The art of water
From Monet to Turner, artists have spent centuries trying to capture the bewitching gleam of a sunlit sea or a charming river. In this post we look at some of those famous paintings where artists have rendered the sublime and, at times, catastrophic nature of water on canvas.
1. The Water Lily Pond by Claude Monet
Regarded as one of the most recognisable paintings of water, Claude Monet’s The Water Lily Pond is a masterpiece of Impressionism. Housed in the Metropolitan Museum of Art since 1929, the water lily series shows how Monet was able to bring the eclectic nature of water to life with his contrasting brush strokes, capturing its serene and tranquil nature.
2. The Monk by the Sea by Caspar David Friedrich
With its melancholic vibe and air of mystery, Friedrich attempted to capture the dark and brooding nature of water in The Monk by the Sea. As Laura Cumming explains in The Guardian:
“A black ocean extends immeasurably before him, opening like an abyss without comforting pictorial borders. The German romantic Caspar David Friedrich spent two years working on this alarming vision of a sea of darkness, with only the slightest hope in the hint of blue sky above the leaden clouds. The monk stands between the two sins against hope: presumption and despair. This is a sea of faith.”
3. The Great Wave by Hokusai
Painted in 1831, this is one of the most famous Japanese paintings in the world. Hokusai took a dramatic look at water, articulating the frightening and untamed nature of the sea. The juxtaposition of a grey sky and intense blue waves creates a sense of fear and shows the wild and irascible nature of water. Moreover he shows just how little control humans have over it.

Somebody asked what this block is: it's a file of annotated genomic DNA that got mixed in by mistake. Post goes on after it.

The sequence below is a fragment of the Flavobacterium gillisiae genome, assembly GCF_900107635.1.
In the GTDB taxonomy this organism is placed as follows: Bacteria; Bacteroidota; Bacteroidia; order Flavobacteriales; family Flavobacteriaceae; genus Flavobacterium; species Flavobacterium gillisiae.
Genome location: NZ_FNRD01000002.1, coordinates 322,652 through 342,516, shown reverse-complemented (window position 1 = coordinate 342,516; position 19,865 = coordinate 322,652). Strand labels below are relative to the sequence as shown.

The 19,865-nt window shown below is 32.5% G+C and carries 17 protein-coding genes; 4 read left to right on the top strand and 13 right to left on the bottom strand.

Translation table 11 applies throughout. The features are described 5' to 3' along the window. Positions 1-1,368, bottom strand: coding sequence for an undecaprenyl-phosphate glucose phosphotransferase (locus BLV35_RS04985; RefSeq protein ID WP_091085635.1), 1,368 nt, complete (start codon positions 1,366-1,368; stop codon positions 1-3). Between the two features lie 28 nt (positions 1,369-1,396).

4. The Raft of the Medusa by Théodore Géricault
A master of Romanticism and Realism, Théodore Géricault’s stunning vision is infused with drama and tragedy. Like Hokusai, he showed us the unpredictable and often devastating effects water can have. In the painting, we see the survivors (and some victims) of a shipwreck, as unforgiving waves crash around them, painted in the Romantic style with a ground-breaking use of swirls and chiaroscuro.
5. The Fighting Temeraire by J. M. W. Turner
Turner was one of the world’s foremost painters of water, able to capture both the gentle and the tumultuous. This painting from 1838 is a perfect display of the peaceful nature of water, when man and the sea work in harmony together. We see a gigantic ship making its way to be dismantled, but also other ships in the background. This is the perfect portrayal of how technological advancements are aided by water.
Art and water in crises
Today, artists are still inspired by water, just as the old masters were. However, as we face mounting problems with global warming, especially the prospect of water shortages and the current destruction of marine life, it’s important for artists to take on the role of activist. As the world slowly wakes up to the very real and increasing danger of water shortages, it’s up to artists to look to water for inspiration, making people aware of this looming crisis in the most creative way they can.
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